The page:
Excerpted from Messing Around In Boats

Enough OPBs
by Mississippi Bob Brown

(click here for more information about MAIB)

I am a boat owner and have been for years, in the last 30 years I have owned around 70 boats of varying types. So why does a boat owner like me choose to ride on Other Peoples Boats? I rather like being the skipper, but in recent years I have made several delivery trips for different skippers and rather enjoyed that also. Why do I mess about on OPBs you may well ask?

Most of my boats are very small and rather slow, it's hard to go very far in any of them. Yet I have made some serious trips in my canoes, some over 200 miles, but I am finding my canoes rather slow and limiting as to how far I want to go in a given time. When I'm a crewman for someone on a large cruising boat we really go somewhere, like 1000 miles at a time.

There are times that I think I'd like to own a large cruising boat, either sail or powered, but I get back to reality quickly. I have worked at several boatyards over the years and see very well what it costs to own a large boat. I could buy a large boat if I really felt that I wanted one that badly. I could mortgage the house or cash in my 401 k. But I have never yet owned a boat that cost so much that it hurt my family's budget, and I don't intend to start now.

I've begun again to ask myself what I would really like to have in a boat, a question I've been asking myself over the years, but the answer changes over time. I don't want to be caught paying slip fees for any boat that I own, so it must go home on a trailer. I own a nearly new Ford Ranger truck that has a hitch on both ends. This truck has a vanity plate that reads "Boater." This will be the tow vehicle until the year 2010, so the boat and trailer shouldn't weigh more than a half ton. I'm happy with my Ranger and don't need to start buying fuel for a larger truck or an SUV.

I have been cruising around below hull speed long enough. I want a boat that can escape its own waves. I'm not a speed demon, but 15mph would surely be nice. I want a boat that I can sleep in. I want a boat that I can sleep and cook in at a highway rest stop when I'm halfway between home and some far off destination. A friend of mine went thousands of miles on the highway sleeping in a Bolger Micro. I'm planning to do the same.

When I'm on a canoe trip I am always planning my trips around having places to make camp. Let me be perfectly clear, I'm not a camper. I love to go places in my boats and sometimes this means sleeping on the riverbank in a tent. I would rather sleep in a bed, but a bunk will do just fine.

I have been thinking about building a cruiser for a long time. I have designed dozens of them in my head, some even made it onto paper. Most had sailing rigs, but the more I thought about it the more I knew that I needed to start thinking about an engine.

Okay, if I am going to have an engine, why have all the junk needed to make the boat sail? I thought about it and realized that it was going to be a lot simpler to design a motor boat.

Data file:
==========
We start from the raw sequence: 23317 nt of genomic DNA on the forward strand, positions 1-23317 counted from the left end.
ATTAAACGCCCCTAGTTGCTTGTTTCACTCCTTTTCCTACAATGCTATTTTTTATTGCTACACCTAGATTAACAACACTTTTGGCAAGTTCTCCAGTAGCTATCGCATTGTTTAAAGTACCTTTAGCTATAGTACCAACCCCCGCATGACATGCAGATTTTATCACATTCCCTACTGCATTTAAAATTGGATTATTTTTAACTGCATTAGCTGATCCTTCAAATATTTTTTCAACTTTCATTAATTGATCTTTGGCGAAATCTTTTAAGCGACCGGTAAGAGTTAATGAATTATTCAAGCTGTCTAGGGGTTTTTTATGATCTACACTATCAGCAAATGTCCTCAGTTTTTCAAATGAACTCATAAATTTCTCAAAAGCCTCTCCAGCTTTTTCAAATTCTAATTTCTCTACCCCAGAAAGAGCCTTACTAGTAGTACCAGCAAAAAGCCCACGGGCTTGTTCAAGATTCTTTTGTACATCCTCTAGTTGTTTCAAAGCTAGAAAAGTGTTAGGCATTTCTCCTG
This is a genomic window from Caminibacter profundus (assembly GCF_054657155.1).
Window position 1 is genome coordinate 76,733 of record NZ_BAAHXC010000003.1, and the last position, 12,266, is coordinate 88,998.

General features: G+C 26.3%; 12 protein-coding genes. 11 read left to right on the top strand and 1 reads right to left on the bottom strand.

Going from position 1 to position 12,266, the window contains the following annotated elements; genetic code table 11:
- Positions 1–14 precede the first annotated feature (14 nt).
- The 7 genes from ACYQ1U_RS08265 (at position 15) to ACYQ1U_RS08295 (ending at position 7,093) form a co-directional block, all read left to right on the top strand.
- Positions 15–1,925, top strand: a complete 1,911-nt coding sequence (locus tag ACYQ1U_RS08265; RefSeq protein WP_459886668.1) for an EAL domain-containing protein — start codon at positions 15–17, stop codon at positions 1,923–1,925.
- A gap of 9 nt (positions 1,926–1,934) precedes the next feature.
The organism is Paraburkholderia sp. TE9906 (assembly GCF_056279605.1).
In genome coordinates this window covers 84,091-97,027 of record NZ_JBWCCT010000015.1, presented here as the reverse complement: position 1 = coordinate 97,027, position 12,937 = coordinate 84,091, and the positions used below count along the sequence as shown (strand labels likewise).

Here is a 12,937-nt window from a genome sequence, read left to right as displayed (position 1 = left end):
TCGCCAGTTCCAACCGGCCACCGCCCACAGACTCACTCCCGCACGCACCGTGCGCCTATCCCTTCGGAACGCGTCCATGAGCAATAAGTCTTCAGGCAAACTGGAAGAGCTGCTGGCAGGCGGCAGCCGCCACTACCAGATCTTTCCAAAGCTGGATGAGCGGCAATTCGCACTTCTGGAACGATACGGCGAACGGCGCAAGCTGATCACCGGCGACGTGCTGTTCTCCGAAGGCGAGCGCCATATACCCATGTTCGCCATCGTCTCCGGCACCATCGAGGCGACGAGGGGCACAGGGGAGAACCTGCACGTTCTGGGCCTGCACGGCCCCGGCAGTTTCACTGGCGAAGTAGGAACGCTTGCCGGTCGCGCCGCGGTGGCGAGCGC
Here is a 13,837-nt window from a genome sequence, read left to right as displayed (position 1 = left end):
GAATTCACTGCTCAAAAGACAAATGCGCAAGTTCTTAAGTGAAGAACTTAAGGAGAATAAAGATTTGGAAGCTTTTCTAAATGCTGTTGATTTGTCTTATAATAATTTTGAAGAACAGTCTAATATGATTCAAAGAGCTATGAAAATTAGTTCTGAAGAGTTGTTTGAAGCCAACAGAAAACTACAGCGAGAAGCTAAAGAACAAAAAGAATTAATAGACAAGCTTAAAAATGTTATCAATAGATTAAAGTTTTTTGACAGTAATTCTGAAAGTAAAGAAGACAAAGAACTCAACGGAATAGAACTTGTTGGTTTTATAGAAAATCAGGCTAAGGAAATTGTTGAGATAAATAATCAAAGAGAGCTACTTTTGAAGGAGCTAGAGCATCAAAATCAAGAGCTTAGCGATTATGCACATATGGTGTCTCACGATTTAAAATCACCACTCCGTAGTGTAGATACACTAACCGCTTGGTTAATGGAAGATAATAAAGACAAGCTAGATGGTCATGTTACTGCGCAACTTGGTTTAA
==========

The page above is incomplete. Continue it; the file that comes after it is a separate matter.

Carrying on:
As a canoe designer I hope that I can use some of my experience building a light-weight motor boat that can be driven with a small engine. A couple years ago I made a half model of a small weekender. I looked at this model from time to time thinking that it was really close to what I wanted. The half model represented a 16' John boat with a low cabin. Recently I decided to make a full model as a stitch-and-glue boat. The more I worked with this model, the more I thought that it was too chunky.

I started over with an 18' version. This looked much better. I built the model one-sixth scale. This size works out that I could use some 1-1/2-mil plywood so the scantlings will be nearly the same as on the real boat. The model looks good to me. That's another thing, I wanted a boat that looks good. Like the bumper sticker says, "life is to short to own an ugly boat." I am including a photo of the finished model. You can make up your own mined about the looks. The model at one-sixth scale seems to fit Ken and his friend quite well. I'll bet that Barbie and Ken are one-sixth scale.

I have been doing some math and come up with 16 sheets of 1/4" plywood at 25 Ibs. each and probably five gallons of resin at 10 Ibs./gallon, plus an equal weight of glass. The boat is getting heavy fast. By the time I hang a small outboard on this boat that could add another 100 pounds I'm beginning to wonder if it will float? My plan is for a flat bottom for the last two-thirds of the boat with multiple skegs to help it run straight. I am hoping that I can get this boat up on a plane with a 15hp motor.

I would like to start this boat in the spring as soon as it's warm enough to work in my unheated garage. This boat will not fit in my canoe shop so my new Ranger will have to sit outside until the boat is on the trailer and covered. I am interested if any of the readers have any experience with a boat similar to what I've described. I would like to hear opinions on this project.

Mississippi Bob Brown, 12936 Galaxie
Ave., Apple Valley, MN 55124